People with glaucoma can only get the most effective treatment when eye doctors can assess what’s happening inside the eye. This sounds obvious, but this task isn’t easy to achieve. Checking eye pressure is one tool, but it’s not 100% dependable because pressure doesn’t always indicate the level of nerve damage accurately.
Optical coherence tomography (OCT) scans offer better diagnostic accuracy by letting doctors see changes inside the eye. It’s encouraging to know that many researchers are devoted to improving OCT technology. Here’s an inside look at the steps bringing glaucoma patients closer to improved and individualized diagnosis and treatment.
How Optical Coherence Tomography Imaging Identifies Glaucoma
Optical coherence tomography (OCT) uses light rays to take pictures of the retina, using a cross-sectional view that provides doctors with precise measurements of the thickness of the retina and optic nerve tissue that supplies our sight. In the same way that you can only see the different layers of a cake after cutting a slice, OCT reveals the many layers in the wall of the eye, below the visible surface.
The retina consists of multiple layers and each one has a different job, from the photoreceptor cells responsible for catching light to the ganglion cells whose long fibers form the optic nerve to the supporting structures that deliver nutrients. OCT measures the precise thickness of each layer and creates a 3D image. Using these tools, doctors can see changes caused by glaucoma, such as the way nerves thin out when the eye pressure causes damage.
Information from an OCT scan can lead to an earlier diagnosis since optic nerves may appear different in different individuals. Also, thinning of optic nerve may be detected well before damage can be picked up by other tests, such as peripheral vision tests. Then after glaucoma is diagnosed, scans taken over time may show progression of the disease, and whether the treatment is working or needs to be changed.
OCT Advances Lead to Better Glaucoma Diagnosis
OCT has been around for decades but scientists continue working to improve the technology. One important advance came in the form of OCT devices with higher resolution, revealing even more about the eye than was visible before. For example, thanks to OCT devices with increased resolution, the optic disc was able to be captured by the scan. The optic disc is the area where the optic nerve leaves the eye on its way to the brain. Doctors now use OCT to visualize the rim around the optic disc, looking for changes in its width. Rim width is a key indicator of glaucoma deterioration.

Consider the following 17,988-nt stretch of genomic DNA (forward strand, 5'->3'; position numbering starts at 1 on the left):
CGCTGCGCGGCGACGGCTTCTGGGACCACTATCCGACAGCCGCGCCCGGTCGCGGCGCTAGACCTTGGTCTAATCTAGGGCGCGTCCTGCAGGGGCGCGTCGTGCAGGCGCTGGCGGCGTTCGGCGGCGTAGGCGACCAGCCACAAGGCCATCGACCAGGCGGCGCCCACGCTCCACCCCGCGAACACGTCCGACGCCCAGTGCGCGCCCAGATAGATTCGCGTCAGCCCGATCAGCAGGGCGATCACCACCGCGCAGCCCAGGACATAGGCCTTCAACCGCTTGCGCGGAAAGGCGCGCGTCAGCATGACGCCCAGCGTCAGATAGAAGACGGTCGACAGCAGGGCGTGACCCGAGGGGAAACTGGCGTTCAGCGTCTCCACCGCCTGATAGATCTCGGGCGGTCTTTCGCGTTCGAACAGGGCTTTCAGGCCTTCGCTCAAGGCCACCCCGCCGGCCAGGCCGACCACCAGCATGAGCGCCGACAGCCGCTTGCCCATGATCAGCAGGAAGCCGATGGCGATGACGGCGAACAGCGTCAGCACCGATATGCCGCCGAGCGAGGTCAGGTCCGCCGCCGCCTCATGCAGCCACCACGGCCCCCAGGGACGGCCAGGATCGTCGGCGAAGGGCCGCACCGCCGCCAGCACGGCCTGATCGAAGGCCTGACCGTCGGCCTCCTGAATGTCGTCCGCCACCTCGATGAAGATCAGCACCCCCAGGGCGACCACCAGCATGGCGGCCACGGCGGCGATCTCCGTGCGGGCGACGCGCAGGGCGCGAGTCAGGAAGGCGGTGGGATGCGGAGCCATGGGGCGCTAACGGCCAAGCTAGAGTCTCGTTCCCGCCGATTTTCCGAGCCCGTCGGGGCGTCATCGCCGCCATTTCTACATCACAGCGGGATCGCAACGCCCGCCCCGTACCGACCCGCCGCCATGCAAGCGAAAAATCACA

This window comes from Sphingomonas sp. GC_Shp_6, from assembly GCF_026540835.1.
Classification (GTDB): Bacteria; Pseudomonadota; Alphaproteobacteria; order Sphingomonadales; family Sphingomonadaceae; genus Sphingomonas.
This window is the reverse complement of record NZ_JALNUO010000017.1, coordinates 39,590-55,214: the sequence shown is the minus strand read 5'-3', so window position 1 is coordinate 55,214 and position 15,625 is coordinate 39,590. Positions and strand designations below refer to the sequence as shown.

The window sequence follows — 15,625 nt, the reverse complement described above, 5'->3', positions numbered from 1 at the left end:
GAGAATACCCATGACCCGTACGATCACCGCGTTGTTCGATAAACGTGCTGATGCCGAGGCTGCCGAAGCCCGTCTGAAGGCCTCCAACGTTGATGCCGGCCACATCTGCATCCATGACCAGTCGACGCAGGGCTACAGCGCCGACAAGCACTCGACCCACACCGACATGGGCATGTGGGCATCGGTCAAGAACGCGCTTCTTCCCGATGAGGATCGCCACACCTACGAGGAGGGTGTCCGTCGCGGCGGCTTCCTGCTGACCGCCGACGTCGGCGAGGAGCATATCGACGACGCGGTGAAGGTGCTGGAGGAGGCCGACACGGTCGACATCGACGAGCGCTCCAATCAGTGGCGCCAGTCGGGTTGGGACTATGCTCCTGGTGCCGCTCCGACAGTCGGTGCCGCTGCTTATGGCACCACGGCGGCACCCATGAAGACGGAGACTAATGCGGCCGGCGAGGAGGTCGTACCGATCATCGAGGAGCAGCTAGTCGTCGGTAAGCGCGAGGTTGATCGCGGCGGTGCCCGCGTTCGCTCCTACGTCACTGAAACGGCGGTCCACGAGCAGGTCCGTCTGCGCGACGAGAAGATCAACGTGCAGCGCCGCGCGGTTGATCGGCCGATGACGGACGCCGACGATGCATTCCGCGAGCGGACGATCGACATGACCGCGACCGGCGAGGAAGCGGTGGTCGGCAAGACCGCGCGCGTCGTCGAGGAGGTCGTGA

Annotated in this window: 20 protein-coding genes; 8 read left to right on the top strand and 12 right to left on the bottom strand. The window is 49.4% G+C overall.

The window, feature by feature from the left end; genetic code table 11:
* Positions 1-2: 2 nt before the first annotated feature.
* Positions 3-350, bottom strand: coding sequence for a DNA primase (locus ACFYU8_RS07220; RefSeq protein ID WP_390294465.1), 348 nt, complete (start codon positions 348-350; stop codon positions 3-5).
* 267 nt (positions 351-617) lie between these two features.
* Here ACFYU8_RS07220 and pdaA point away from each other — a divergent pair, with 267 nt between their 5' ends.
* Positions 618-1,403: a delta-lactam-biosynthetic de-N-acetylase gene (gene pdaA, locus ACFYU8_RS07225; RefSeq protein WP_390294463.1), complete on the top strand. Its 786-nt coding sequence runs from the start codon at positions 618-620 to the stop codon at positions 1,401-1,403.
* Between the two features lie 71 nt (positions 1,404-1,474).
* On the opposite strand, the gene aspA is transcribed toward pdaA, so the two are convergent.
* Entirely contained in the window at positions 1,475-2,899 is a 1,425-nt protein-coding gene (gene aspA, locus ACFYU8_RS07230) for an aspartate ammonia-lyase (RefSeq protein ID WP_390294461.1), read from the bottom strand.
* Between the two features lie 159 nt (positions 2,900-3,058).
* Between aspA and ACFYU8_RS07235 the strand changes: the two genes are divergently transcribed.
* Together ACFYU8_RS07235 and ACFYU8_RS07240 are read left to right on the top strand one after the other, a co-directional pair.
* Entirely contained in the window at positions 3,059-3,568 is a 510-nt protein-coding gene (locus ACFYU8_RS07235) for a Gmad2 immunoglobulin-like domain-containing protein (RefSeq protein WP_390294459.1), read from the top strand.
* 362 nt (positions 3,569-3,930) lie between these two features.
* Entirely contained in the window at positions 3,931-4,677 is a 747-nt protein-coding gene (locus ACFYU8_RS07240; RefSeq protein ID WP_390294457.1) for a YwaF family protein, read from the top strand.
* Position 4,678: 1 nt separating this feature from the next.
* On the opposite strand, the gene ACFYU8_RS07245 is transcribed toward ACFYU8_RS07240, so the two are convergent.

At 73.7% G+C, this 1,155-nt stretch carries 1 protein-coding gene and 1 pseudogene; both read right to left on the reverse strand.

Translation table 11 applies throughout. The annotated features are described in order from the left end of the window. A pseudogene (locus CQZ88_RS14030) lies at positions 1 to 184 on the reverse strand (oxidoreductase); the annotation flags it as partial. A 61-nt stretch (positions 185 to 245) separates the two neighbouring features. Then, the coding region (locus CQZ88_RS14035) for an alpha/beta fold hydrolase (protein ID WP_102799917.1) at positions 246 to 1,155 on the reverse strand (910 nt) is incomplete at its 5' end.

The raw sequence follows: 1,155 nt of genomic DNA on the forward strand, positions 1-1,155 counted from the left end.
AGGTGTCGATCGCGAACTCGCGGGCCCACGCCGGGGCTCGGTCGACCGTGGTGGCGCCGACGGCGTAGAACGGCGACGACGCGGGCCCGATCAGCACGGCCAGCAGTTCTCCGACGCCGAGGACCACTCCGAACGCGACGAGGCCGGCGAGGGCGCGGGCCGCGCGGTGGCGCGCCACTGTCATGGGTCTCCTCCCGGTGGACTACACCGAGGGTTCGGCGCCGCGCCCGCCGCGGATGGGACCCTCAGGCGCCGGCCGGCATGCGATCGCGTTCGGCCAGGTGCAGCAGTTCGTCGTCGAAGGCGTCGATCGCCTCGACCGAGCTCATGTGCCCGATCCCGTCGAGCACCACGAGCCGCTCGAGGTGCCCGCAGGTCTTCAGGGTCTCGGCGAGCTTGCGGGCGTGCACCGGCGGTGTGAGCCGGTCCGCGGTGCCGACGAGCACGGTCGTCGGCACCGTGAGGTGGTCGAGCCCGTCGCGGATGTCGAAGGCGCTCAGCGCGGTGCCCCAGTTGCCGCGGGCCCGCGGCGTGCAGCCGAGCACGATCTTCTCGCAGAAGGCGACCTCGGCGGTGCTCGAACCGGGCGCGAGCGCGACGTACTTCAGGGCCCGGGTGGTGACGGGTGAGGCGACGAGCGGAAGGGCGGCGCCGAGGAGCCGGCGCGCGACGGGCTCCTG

This was a first step, but experts knew that optic disc measurements aren’t always precise. They realized they needed to find stable landmarks that could be used to accurately measure optic rim changes. After years spent examining hundreds of OCT scans, two microscopic landmarks emerged: the fovea and Bruch’s membrane.
The fovea is a small dimple in the middle of the retina that’s responsible for sharp vision and color perception. It is far from the optic disc and is unaffected usually until late in the disease. Bruch’s membrane, a layer of tissue behind the retina, stops at the optic nerve, so the center of the Bruch’s membrane opening also marks the center of the optic disc. When a line is drawn between the two landmarks and compared to other measurements inside the eye, changes in the size of the optic rim can be precisely determined. This piece of information ushered in a new era of research as experts explore novel ways to use these fixed landmarks in the field of glaucoma and other eye diseases.
New Upgrades Individualize Glaucoma Eye Exams
In the meantime, an exciting advance came from Heidelberg Engineering, a company that manufactures an imaging device called the Spectralis OCT. Experts at the company developed a software upgrade called the Glaucoma Module Premium Edition, which was approved by the FDA in September 2016. When it’s uploaded to the Spectralis OCT, this innovative add-on uses the two landmarks to create an anatomic map that’s unique to each person. Individualized maps from each new OTC scan can be compared, which means doctors can customize treatments and monitor glaucoma progression.
First posted February 16, 2017; Last reviewed June 22, 2022